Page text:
The effect of the Taylor Law, whether as preemptive of previously permissible private damage actions or as initiating a new form of private action for damages resulting from a strike in violation of its provisions, turns on what the Legislature intended. The general rule is and long has been that "when the common law gives a remedy, and another remedy is provided by statute, the latter is cumulative, unless made exclusive by the statute" ( Candee v Hayward, 37 N.Y. 653, 656; accord Hardmann v Bowen, 39 N.Y. 196, 198; Jordan Skaneateles Plankroad Co. v Morley, 23 N.Y. 552, 554; Wetmore v Tracy, 14 Wend 250, 255). Likewise, as we noted in Amberg v Kinley ( 214 N.Y. 531, 535-536): "Whether a statute gives a cause of action to a person injured by its violation, or whether it is intended as a general police regulation, and the violation made punishable solely as a public offense 'must to a great extent depend on the purview of the legislature in the particular statute and the language which they have there employed.' ( Atkinson v New Castle Gateshead W.W. Co., L.R. [2 Exch. Div.] 441; Taylor v L.S. M.S. Ry. Co., 45 Mich. 74.)" (See, also, Abounader v Strohmeyer Arpe Co., 243 N.Y. 458, 463-464; Daggett v Keshner, 284 App. Div. 733, 738, mod on other grounds 6 A.D.2d 503, affd 7 N.Y.2d 981.)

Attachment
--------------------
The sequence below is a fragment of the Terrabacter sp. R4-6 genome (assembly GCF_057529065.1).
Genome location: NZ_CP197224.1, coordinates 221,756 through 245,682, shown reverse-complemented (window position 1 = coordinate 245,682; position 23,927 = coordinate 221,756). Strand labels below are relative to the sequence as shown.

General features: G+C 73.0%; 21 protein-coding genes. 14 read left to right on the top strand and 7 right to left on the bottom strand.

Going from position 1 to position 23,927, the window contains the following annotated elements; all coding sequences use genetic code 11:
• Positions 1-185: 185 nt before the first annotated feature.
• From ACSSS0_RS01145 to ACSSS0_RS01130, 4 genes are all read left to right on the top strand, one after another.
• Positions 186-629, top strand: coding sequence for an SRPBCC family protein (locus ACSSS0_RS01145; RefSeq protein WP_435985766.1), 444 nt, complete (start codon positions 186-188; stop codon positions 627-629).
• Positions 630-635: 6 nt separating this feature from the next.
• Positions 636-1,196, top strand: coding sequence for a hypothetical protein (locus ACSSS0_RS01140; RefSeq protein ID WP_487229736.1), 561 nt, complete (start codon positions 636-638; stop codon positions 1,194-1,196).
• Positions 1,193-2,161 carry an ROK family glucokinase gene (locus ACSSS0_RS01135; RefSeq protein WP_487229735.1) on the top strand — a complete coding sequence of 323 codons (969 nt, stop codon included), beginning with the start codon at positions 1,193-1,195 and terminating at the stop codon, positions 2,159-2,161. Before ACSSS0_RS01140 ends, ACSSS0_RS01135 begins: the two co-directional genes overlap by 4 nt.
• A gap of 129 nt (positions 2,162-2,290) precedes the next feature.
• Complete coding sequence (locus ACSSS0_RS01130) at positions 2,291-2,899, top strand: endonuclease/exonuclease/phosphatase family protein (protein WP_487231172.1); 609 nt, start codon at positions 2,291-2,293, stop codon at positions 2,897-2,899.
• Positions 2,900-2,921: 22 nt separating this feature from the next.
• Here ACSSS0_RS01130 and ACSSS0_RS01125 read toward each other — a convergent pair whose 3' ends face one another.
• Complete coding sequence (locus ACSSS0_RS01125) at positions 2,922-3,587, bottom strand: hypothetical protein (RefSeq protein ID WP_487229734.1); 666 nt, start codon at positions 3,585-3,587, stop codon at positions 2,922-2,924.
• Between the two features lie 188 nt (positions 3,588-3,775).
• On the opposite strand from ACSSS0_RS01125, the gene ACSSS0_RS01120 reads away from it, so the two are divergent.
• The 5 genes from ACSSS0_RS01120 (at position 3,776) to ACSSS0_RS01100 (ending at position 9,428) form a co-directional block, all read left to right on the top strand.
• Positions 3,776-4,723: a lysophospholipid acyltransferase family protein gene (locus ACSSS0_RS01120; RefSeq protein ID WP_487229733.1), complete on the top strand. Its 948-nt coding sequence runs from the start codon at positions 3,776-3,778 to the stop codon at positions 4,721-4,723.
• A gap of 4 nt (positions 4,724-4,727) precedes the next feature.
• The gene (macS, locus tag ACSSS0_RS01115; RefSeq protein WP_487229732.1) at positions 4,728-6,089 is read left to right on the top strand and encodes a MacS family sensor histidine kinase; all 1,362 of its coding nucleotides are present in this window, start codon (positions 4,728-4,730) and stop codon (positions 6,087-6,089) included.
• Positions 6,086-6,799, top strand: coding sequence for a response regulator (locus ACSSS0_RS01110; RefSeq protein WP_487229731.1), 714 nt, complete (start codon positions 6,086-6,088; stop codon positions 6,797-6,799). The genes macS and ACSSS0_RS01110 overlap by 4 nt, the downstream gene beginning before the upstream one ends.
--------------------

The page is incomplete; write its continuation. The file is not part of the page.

The far better course is for the Legislature to specify in the statute itself whether its provisions are exclusive and, if not, whether private litigants are intended to have a cause of action for violation of those provisions. Absent explicit legislative direction, however, it is for the courts to determine, in light of those provisions, particularly those relating to sanctions and enforcement, and their legislative history, and of existing common-law and statutory remedies, with which legislative familiarity is presumed, what the Legislature intended (see Merrill Lynch, Pierce, Fenner Smith v Curran, 456 U.S. 353, 374-383; Middlesex County Sewerage Auth. v National Sea Clammers Assn., 453 U.S. 1, 13). Whether a private cause of action was intended will turn in the first instance on whether the plaintiff is "one of the class for whose especial benefit the statute was enacted" ( Motyka v City of Amsterdam, 15 N.Y.2d 134, 139; Cort v Ash, 422 U.S. 66, 78; Texas Pacific Ry. Co. v Rigsby, 241 U.S. 33, 39). But the inquiry does not, as plaintiffs suggest, end there, for to do so would consider but one of the factors involved in the Legislature's determination. Important also are what indications there are in the statute or its legislative history of an intent to create (or conversely to deny) such a remedy and, most importantly, the consistency of doing so with the purposes underlying the legislative scheme ( Cort v Ash, supra, at p 78; accord Middlesex County Sewerage Auth. v National Sea Clammers Assn., supra, at p 17; Piper v Chris-Craft Inds., 430 U.S. 1, 37-40; see Restatement, Torts 2d, § 847A, Comment i; Note, Private Damage Actions Against Public Sector Unions For Illegal Strikes, 91 Harv L Rev 1309, 1318 [hereafter "Note"]; McMahon Rodos, Judicial Implication of Private Causes of Action: Reappraisal and Retrenchment, 80 Dickinson L Rev 167).